Kitchens are one of the most updated rooms in the home. In fact, it is recommended by real estate professionals that you update your kitchen every ten years. However, that’s no low-cost expense. The average kitchen remodel can cost anything between $40,000 to $50,000 and more. The initial cost may seem overwhelming but a kitchen remodel does have its benefits. The return on investment is 80-95% on resale. So, now that you understand the importance of a kitchen remodel, it’s time to budget it out. It might seem impossible to renovate your kitchen while keeping a strict budget in mind, but it is possible and we’ll show you how. Continue reading
It’s that time of the year again – Jack Frost is moving into Jacksonville, Florida, but is your home ready? Prepare your plumbing for the cold weather before a frozen pipe or plumbing emergency ruins your holidays.
Winter weather requires a different kind of plumbing maintenance. It’s important to create a plumbing checklist to make sure nothing is missed.
To help you create the optimal plumbing checklist for your home, we’ve put together a few checkpoints of our own to assist you: Continue reading
It seems to be a daunting task for homeowners everywhere. With so many choices in plumbers, how do you know which one is right for you? There are five tips to find the right plumbing technician to ensure your budget and your home remain intact throughout the process.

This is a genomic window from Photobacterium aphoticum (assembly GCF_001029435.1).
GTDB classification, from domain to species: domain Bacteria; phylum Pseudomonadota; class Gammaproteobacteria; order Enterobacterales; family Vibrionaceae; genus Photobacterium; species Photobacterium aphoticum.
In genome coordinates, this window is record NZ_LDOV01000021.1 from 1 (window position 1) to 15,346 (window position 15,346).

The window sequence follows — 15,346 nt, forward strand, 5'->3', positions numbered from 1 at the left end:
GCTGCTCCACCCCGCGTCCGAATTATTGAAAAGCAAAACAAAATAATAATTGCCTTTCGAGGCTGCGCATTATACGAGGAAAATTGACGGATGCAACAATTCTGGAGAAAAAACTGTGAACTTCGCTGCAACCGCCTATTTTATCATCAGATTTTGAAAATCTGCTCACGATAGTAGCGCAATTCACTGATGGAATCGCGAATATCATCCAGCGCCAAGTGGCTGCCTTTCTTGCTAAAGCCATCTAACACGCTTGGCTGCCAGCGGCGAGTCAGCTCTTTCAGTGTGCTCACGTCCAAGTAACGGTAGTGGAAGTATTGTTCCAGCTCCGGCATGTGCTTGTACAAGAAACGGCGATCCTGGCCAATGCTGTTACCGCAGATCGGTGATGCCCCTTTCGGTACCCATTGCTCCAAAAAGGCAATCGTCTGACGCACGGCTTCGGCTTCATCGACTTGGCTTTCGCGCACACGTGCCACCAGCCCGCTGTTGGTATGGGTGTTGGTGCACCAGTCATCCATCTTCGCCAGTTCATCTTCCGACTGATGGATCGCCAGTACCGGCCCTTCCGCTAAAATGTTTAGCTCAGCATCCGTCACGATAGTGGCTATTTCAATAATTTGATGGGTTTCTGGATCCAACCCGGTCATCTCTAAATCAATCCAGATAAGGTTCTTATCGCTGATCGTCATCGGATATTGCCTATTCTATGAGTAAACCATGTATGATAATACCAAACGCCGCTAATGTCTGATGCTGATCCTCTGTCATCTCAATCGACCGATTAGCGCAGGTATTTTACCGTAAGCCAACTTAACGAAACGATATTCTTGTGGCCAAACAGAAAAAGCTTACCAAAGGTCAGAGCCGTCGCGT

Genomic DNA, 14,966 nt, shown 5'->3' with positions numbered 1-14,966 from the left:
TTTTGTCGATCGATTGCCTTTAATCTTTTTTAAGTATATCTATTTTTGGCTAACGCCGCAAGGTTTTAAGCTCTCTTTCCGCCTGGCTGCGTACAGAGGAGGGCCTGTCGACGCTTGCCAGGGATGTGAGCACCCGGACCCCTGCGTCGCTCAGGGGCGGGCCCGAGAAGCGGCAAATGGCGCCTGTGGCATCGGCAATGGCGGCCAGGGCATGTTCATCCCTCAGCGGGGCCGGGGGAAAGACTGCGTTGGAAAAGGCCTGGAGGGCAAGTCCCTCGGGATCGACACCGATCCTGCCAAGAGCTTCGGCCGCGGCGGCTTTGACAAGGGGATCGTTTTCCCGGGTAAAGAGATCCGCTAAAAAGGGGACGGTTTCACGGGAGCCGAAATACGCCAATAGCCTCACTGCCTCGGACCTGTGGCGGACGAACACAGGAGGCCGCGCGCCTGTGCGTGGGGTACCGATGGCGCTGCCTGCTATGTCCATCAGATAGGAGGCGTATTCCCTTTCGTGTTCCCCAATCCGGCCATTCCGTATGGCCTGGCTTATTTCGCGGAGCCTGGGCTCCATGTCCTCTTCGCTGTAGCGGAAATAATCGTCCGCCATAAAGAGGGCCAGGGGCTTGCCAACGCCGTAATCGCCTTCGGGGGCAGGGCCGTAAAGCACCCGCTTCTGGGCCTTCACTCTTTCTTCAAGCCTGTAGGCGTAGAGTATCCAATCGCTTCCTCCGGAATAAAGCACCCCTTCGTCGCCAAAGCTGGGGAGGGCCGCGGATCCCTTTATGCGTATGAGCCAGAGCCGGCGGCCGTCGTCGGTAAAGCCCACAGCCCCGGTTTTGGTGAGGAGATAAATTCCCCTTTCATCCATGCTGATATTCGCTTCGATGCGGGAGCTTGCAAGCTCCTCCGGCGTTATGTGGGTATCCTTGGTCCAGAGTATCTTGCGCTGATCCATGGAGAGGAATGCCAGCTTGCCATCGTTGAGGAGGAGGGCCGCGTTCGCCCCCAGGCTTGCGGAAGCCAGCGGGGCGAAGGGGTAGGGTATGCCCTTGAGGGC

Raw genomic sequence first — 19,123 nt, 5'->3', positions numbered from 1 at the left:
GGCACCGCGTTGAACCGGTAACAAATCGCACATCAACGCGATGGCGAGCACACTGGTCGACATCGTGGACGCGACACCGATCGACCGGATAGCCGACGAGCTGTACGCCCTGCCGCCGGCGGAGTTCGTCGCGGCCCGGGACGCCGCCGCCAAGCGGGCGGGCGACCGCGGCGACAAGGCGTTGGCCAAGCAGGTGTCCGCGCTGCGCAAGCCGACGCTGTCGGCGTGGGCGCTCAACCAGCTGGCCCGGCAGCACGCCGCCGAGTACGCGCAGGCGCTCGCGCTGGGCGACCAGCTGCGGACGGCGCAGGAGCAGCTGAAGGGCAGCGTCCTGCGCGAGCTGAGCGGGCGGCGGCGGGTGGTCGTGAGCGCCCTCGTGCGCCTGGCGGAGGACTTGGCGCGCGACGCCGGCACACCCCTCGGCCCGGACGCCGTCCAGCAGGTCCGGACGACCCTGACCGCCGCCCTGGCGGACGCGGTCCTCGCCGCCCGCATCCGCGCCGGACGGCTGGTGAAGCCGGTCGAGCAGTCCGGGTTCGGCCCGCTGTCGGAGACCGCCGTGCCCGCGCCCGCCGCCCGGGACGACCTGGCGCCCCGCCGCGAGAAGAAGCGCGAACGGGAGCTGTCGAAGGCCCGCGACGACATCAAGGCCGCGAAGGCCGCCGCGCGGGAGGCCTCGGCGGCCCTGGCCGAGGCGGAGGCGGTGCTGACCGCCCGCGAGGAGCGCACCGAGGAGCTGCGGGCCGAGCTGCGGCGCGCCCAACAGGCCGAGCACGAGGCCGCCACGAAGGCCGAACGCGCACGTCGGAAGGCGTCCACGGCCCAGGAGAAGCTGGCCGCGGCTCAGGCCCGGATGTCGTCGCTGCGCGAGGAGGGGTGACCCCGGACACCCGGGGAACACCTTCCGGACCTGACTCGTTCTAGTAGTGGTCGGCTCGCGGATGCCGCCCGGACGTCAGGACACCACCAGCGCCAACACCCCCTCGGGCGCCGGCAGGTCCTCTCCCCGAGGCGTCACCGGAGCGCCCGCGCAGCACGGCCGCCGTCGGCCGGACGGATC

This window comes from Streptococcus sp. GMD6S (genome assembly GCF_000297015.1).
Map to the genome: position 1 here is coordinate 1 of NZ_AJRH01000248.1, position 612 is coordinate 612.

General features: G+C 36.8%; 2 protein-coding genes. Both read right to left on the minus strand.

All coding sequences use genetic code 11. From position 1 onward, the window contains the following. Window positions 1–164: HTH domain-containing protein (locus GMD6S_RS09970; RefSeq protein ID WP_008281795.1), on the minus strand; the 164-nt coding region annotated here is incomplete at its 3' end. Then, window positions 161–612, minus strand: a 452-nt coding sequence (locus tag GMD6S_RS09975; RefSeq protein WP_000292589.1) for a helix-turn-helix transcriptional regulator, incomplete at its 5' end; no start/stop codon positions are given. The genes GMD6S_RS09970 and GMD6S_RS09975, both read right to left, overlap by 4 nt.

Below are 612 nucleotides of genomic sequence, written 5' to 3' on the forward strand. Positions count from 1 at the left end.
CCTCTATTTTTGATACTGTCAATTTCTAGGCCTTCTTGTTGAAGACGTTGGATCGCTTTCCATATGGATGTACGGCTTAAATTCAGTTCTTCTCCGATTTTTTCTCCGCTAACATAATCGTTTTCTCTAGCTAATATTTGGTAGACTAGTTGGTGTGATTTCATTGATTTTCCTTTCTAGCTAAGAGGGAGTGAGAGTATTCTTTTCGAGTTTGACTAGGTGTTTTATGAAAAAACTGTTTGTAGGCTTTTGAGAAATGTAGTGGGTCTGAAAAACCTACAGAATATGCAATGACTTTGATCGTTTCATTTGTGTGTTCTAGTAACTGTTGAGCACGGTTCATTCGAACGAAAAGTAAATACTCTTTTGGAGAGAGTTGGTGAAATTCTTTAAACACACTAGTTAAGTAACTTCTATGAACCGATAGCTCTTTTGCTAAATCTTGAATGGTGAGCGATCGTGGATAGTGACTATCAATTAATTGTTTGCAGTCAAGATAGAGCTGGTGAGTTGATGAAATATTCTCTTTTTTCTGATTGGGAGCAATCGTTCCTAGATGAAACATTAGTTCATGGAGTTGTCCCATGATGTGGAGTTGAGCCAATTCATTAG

- Honest and Clear Communication: You deserve direct and honest communication to understand where the problems in your plumbing lie. Do not trust a plumber who throws too much technical jargon at you in order to confuse you and make you think you need an upgrade or service that you don’t need. It’s your home so ensure you understand all facets of the process.
- Cleanliness: It’s important that your plumber treats your home with the respect it deserves.
- Professional Uniform: While looks are not everything, it’s important that you feel comfortable with a plumber that it’s in your home. Look for visible company logos on uniforms to ensure you’re dealing with a reputable company.